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7:16 PM / Saturday September 24, 2022

21 Sep 2018

“Job Creation for Returning Citizens” panel highlights services, programs and initiatives

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September 21, 2018 Category: Stateside Posted by:

Rev. Dr. Jamal Bryant, pastor of the Empowerment Temple AME Church in Baltimore speaks as Rep. Danny Davis( D-Ill.) listens during the panel sessions. (Photo credit: Amy V. Simmons)

 

By Amy V. Simmons

After they have served their time, returning citizens are faced with a number of obstacles. The adjustment period is full of daily challenges for them and the communities to which they return.

Issues surrounding affordable housing, employment, family reconciliation and more, all loom large. Maintaining sobriety for those with substance abuse problems can also pose a problem.

Different agencies, programs and nonprofits — many of which were founded and run by returned citizens themselves — are available to help.

U.S. Rep. Danny Davis (D-Ill) brought several of these constituencies together in a two-part panel session entitled “Job Creation for Returning Citizens.”

Rev. Dr. Jamal Bryant, pastor of the Empowerment AME Church in Baltimore and one of the guest speakers, is committed to repairing the breach between the Black church and the community he feels they have failed.

As a result, Bryant was feeling pretty confident when after he and 3000 others formed a human prayer chain around the City Jail of Baltimore, the warden allowed him to come inside to preach to the inmates. The sermon was well received, yielding 300 religious conversions that day.

“I thought I was doing revolutionary, radical work, because of Baltimore’s seeing itself as an incubator of a prison pipeline,” Bryant said.

However, after the service concluded, the warden pulled Bryant to the side.

“The warden tapped me on the shoulder and said, ‘ Dr. Bryant, all that’s nice, and all that’s good, but I wanted to ask you, when these men get out of jail, whatcha got for them?’,” he recalled.

The question gave Bryant pause. He knew at that moment that if he truly cared about this population, he was going to have to offer more than prayers and Bibles. Permanent, sustainable solutions were needed.

As a result, Bryant’s church instituted programs that address home ownership, credit repair, transportation, entrepreneurial assistance and training for jobs in the technology sector, including coding.

Panelist Eric Weaver is program deputy director of DC Department of Corrections Portal of Entry and founder of the National Association of Returning Citizens (NARC).

Weaver established NARC as a 501c4 in order to be able to advocate for returning citizens in the political arena. Policy decisions from the local through to the federal level affect this population deeply.

“I like to say that we educate, organize and mobilize the returning citizen population here in D.C.,” he said “I’m a returned citizen myself. I went to jail at 17 and came home at 39. I’ve been home nine years now. Some of the things we’ve got to look at what laws are in place, what’s working and what isn’t working.”

Weaver also stressed that in order for people to be able to take full advantage of viable, well-paying employment opportunities upon reentry, training and education needs to start while people are still in prison.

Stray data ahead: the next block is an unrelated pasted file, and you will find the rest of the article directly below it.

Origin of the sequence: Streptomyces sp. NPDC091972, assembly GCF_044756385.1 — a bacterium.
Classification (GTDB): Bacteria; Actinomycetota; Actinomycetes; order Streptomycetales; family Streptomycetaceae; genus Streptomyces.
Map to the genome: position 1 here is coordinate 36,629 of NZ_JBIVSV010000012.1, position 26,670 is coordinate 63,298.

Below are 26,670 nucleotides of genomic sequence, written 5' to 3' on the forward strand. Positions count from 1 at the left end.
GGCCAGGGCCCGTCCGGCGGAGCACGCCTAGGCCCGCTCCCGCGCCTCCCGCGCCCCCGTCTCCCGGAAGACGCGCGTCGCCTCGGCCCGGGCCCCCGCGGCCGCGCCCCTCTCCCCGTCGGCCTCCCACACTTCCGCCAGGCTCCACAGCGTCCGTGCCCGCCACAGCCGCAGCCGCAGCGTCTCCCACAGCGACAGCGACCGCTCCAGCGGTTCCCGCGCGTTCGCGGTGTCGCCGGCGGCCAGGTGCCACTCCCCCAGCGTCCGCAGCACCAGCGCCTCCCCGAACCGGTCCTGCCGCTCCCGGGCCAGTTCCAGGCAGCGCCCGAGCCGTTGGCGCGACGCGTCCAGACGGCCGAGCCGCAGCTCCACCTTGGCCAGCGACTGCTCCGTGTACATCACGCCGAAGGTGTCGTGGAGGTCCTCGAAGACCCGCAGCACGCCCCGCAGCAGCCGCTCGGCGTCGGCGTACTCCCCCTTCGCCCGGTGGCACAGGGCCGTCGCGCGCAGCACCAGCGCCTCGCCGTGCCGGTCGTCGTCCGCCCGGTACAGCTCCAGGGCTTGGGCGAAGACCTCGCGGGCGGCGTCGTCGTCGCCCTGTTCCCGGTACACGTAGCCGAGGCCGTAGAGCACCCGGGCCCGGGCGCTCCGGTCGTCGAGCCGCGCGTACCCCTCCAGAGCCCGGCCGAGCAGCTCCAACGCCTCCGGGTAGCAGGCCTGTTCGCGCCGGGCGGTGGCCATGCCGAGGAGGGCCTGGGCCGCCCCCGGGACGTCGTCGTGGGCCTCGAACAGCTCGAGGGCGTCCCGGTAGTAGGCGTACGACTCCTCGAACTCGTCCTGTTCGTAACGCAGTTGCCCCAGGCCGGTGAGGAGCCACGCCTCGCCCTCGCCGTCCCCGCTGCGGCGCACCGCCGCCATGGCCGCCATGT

Panelist Hayne Yoon of the VERA Institute of Justice also spoke about the importance of post- secondary education and of the challenges faced since the 1994 Crime Bill ended these programs in prison. Former President Obama attempted to restart the process with the Second Chance Pell Pilot Program, but much more is needed.

“We received a grant from the Department of Commerce, Employment and Economic Opportunity (DCEO) which we called the Talent Pipeline” said Charles Wilson, director of workforce development and safety for the Associated Builders and Contractors of Illinois. “The intent behind this was to “pipeline” more people of color, women, returning citizens and veterans into careers in the construction industry. During my tenure, I’ve taken that grant and given it a [new] name called “Community Builders.”

Apprenticeship programs exist in his region, but are often located far from public transportation, so Wilson has brought the programs to targeted communities, partnering with other organizations and renting out space. People within those communities can become credentialed in the trades that Community Builders has identified as being the most in demand: plumbing, HVAC, electrical and carpentry.

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“Here’s what we always hear [from potential employers] – ‘we can’t find the talent’,” he said. “My job has been [to be able to respond] ‘let me remove the excuse, then.’”

All the panelists agreed that returning citizens — especially women — need comprehensive holistic wraparound services, including childcare, affordable housing that is suitable for families, relocation, counseling, job and entrepreneurship training and more in order to be successful and to avoid recidivism. All are dedicated to making sure they get those services.

“We keep the advocacy going, and we’ve seen results happening,” Rep. Davis said at the end of the session. “I’ve heard some program ideas that if I was in the business of running programs, I would latch on to some of them and go back and start one in my neighborhood.”

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